With All Deliberate Speed

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He was succeeded by Earl Warren, three-term governor of California and Republican candidate for Vice President in 1948. A hearty, amiable man on the surface, he was expected to be, as one of his biographers put it, “the colorless manager of a team of all-stars.” No one, including President Dwight D. Eisenhower, who appointed him, expected a courageous, reforming chief justice. Justice Frankfurter wrote his impressions of Warren to a young English friend at the time of the appointment : … He has not had an eminent legal career, but he might well have had had he not been deflected from the practice of law into public life. He brings to his work that largeness of experience and breadth of outlook which may well make him a very good Chief Justice provided he has some other qualities which, from what I have seen, I believe he has. First and foremost, complete absorption in the work of the Court is demanded. That is not as easy to attain as you might think, because this is a very foolish and distracting town. Secondly, he must have great industry because … for about nine months of the year it is a steady grind. Further, he must have the capacity to learn, he must be alert to the range and complexities of the problems that come before this Court. … One more requisite. … Intent, open-minded, patient listening is a surprisingly rare faculty even of judges. The new Chief Justice has it, I believe, to a rare degree.

Warren seemed, like most of the court, judicially unpredictable. He had never been able to live down his major role as California attorney general in sending Japanese and Japanese-Americans in the state to detention camps at the outbreak of World War II. But beyond this questionable moment in his career, there was a bold record as crusading district attorney in Alameda County and a progressive governorship during which Warren battled annually against a hostile legislature for social legislation and reforms.

The other crucial man on the Supreme Court in 1952 was Felix Frankfurter. Appointed to the Supreme Court in 1939 by Roosevelt, Justice Frankfurter had eagerly joined in the decisions invalidating legal segregation prior to the Brown case. He had, however, consistently laid a light restraining hand on his brethren.

He was a sworn enemy of racial discrimination; he had served on the legal committee of the NAACP from 1929 until he was appointed to the Supreme Court (when he scrupulously severed connections with all organizations). He was, however, aware of the potential for divisiveness in racial discrimination cases before the court. He wrote in a note to Justice Wiley B. Rutledge regarding a 1948 case of racial discrimination on an excursion boat :”… Considerable practical experience with problems of race relations led me to the conclusion that the ugly practices of racial discrimination should be dealt with by eloquence of action but with austerity of speech. …” Likewise, when Chief Justice Vinson’s draft opinion in a 1950 case involving segregation in graduate schools was circulated among the justices for suggestions—as is customary on the court—Frankfurter urged restraint in the rhetoric. The opinion, he said, ought to accomplish “the desired result without needlessly stirring the kind of feelings that are felt even by truly liberal and high-minded southerners. … One does not have to say everything that is so. … The shorter the opinion, the more there is an appearance of unexcitement and inevitability about it, the better. …”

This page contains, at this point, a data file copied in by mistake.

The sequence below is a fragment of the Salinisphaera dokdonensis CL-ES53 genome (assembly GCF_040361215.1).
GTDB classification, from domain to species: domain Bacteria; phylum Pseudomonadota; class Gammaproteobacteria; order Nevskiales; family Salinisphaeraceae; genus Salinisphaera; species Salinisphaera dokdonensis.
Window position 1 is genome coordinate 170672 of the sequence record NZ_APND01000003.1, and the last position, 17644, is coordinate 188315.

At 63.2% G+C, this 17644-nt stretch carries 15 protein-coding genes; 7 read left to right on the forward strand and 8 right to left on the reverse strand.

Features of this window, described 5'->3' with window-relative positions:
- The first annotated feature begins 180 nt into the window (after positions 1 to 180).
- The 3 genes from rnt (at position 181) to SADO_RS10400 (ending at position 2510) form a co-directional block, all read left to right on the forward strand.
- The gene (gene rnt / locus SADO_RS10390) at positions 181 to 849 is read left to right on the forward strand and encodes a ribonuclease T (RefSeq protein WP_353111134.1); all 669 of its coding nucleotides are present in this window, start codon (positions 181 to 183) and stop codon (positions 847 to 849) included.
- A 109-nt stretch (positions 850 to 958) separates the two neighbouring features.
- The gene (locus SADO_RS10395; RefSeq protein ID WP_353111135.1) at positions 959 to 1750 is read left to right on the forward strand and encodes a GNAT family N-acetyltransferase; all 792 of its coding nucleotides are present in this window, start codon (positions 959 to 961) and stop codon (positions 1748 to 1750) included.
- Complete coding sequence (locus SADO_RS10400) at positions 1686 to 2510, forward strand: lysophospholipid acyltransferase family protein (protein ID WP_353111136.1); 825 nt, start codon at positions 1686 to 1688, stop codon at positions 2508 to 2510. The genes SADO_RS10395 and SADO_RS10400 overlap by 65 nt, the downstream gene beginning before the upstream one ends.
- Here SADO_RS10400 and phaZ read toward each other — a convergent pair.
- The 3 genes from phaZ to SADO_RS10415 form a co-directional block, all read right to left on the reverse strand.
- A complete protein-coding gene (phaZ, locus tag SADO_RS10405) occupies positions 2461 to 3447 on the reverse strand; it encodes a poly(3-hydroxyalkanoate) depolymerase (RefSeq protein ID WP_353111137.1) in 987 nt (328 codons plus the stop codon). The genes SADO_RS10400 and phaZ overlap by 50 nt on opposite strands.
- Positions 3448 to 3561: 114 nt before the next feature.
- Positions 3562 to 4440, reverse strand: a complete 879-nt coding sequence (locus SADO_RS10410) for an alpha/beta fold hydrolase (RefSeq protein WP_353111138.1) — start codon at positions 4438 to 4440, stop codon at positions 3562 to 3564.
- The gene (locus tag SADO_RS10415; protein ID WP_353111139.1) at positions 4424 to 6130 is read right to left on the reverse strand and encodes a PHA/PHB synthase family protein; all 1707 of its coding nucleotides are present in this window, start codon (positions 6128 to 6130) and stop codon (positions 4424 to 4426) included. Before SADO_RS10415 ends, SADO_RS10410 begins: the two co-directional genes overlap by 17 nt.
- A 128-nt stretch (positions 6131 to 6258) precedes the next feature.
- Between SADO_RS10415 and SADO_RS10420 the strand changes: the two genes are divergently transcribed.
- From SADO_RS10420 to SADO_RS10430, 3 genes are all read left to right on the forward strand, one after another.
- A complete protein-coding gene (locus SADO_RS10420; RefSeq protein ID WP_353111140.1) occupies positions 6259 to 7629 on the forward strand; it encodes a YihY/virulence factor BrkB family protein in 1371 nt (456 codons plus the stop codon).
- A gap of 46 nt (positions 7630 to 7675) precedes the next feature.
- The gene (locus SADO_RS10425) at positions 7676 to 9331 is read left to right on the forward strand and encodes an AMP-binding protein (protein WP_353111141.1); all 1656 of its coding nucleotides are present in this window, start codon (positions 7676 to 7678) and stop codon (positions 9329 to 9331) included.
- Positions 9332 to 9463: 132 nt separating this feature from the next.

The school desegregation decisions of 1952-1955 were broken into two parts. The first was whether racial segregation in public schools was constitutional or unconstitutional; inherent in this question was whether it was the business of the court or the business of Congress to deal with the problem. The court struggled nearly a year before making up its mind on that question.

The second part of the decisions was the question of remedy: How and when was desegregation to be achieved? This question was not answered for a full year after the court declared racial segregation in public schools unconstitutional, in May of 1954. The delay—which gave the South a breathing spell—was used to forge a compromise between immediate wholesale desegregation and gradual adjustment to the court’s decision; between Negro rights and southern hostility. That year was full of judicial pondering and introspection that scotch any notion that the court arbitrarily exerted its power.

The segregation cases had been argued the first time in December, 1952. Lawyers—mostly from the NAACP—argued for the Negro plaintiffs that state school segregation laws denied to Negroes the equal protection guaranteed under the Fourteenth Amendment of the Constitution. Attorneys for the southern school districts countered that school segregation involved no constitutional rights; it was, they said, strictly a state legislative matter. The court listened, waited six months, and then in June, 1953, scheduled the cases for reargument the following term, with counsel for both sides instructed this time to address themselves to five specific questions.

The first three questions concerned the original intent of the framers of the Fourteenth Amendment regarding racial segregation in public schools.